Amazon Web Services (AWS) is a cloud-computing service all of us have likely used at one point or another. It's a massive cloud infrastructure that even Netflix relies on to function. Using AWS is as easy as setting up an account and transferring your data on to its servers, but there are companies and organizations out there that have petabytes or even exabytes (1 exabyte = 1 million terabytes) of data they may want to transfer, with no realistic way of doing so. Examples include scientific data collections, satellite imagery, movie vaults, or financial records.
Amazon went part way to solving this issue last year when it introduced a data-transfer appliance called AWS Snowball, which looks like a large desktop PC. Each Snowball can hold 80TB of data, which Amazon then ships back to a data center and uploads to AWS. However, 80TB at a time is too small when talking about petabytes of data, so Amazon had to think bigger.
This week, Amazon unveiled AWS Snowmobile. It's a shipping container measuring 9.6 by 8 by 45 feet, and is capable of storing 100 petabytes of data. The container hooks up to a customer's network and appears as a local storage volume that files can be transferred to in encrypted form.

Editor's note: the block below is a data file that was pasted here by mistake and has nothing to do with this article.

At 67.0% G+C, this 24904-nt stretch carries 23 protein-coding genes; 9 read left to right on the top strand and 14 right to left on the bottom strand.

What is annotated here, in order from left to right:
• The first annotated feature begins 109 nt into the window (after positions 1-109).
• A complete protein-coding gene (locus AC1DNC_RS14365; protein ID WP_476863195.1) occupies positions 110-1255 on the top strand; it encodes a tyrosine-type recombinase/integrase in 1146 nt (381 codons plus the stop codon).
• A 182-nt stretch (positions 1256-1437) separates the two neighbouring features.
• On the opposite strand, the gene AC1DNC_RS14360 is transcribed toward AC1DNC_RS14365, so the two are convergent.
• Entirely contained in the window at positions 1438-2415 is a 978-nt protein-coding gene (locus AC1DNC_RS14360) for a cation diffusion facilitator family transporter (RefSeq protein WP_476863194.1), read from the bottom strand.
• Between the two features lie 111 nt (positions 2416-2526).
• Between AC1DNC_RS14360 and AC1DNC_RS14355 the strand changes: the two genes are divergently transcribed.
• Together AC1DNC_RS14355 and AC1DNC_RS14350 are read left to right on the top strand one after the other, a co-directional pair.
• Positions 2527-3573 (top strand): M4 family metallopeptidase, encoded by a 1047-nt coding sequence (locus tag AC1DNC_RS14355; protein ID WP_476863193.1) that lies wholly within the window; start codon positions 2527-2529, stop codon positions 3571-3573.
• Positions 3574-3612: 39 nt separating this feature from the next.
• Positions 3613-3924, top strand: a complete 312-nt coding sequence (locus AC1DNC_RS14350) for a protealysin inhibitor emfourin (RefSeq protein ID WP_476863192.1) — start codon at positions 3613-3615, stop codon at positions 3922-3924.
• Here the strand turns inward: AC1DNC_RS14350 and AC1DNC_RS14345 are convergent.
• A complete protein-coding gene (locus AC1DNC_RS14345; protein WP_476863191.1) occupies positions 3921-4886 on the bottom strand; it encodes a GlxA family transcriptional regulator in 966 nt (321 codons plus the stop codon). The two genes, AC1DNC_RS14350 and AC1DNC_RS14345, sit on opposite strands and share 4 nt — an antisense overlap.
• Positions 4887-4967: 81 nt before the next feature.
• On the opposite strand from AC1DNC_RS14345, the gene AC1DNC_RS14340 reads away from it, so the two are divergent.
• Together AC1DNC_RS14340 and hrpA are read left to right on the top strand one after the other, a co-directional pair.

Once full, the container is locked down to form a waterproof, climate-controlled storage locker that is GPS tracked and under video surveillance. Amazon even provides a security vehicle escort and dedicated security guards if required.
Real Life. Real News. Real Voices
Help us tell more of the stories that matterBecome a founding member
- How This Massive Structure in the Oregon Desert Keeps Facebook Running How This Massive Structure in the Oregon Desert Keeps Facebook Running
One hundred petabytes is a lot of data. The Snowmobile can handle transfers at a rate of up to 1Tb/second, but even so, it will take a minimum of 10 days to fill. However, it still works out to be much faster and more cost effective than transferring the same amount of data over the Internet.The example Amazon gives is moving an exabyte of data using a 10Gbps dedicated connection. It would take 26 years, where as Snowmobile deliveries will achieve the same transfer in six months.
Pricing has yet to be confirmed, but Amazon states it will be a "less expensive" way of performing data transfers at this scale.
For now, Amazon is offering AWS Snowmobile in all its data center regions for transferring data on to AWS servers. However, it is also looking into allowing data exports using Snowmobile, which some customers are already requesting.
Subscribe to the newsletter news
We hate SPAM and promise to keep your email address safe